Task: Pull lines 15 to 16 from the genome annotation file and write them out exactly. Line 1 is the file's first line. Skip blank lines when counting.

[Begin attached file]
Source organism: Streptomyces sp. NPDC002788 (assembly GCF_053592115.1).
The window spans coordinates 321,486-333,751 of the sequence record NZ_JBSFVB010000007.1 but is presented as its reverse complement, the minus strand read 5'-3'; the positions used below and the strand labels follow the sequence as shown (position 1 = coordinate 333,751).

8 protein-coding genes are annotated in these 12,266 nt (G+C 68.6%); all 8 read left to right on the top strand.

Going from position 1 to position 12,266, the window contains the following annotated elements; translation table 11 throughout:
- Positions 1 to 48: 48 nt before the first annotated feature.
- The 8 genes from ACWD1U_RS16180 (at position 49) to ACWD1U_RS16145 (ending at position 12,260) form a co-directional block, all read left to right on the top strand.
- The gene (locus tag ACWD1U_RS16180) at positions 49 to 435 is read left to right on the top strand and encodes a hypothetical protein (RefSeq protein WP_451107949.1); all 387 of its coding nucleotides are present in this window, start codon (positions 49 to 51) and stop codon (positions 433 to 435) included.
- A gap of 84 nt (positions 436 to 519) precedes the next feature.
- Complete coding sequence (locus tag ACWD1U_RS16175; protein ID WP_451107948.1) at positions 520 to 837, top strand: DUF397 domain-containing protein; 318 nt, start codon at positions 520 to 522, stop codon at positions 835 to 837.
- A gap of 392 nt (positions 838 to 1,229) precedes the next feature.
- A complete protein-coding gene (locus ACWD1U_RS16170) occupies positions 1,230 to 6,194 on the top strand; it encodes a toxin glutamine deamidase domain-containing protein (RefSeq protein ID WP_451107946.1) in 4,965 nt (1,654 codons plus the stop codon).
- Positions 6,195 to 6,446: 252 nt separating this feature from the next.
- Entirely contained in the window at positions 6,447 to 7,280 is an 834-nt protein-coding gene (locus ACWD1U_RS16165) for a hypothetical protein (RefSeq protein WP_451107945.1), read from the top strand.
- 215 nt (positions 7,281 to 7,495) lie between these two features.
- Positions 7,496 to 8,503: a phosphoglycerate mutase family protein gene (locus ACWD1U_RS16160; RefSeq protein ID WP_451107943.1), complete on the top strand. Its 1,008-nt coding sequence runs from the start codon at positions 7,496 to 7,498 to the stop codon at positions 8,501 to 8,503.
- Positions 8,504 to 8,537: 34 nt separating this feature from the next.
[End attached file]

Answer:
- Positions 7,496 to 8,503: a phosphoglycerate mutase family protein gene (locus ACWD1U_RS16160; RefSeq protein ID WP_451107943.1), complete on the top strand. Its 1,008-nt coding sequence runs from the start codon at positions 7,496 to 7,498 to the stop codon at positions 8,501 to 8,503.
- Positions 8,504 to 8,537: 34 nt separating this feature from the next.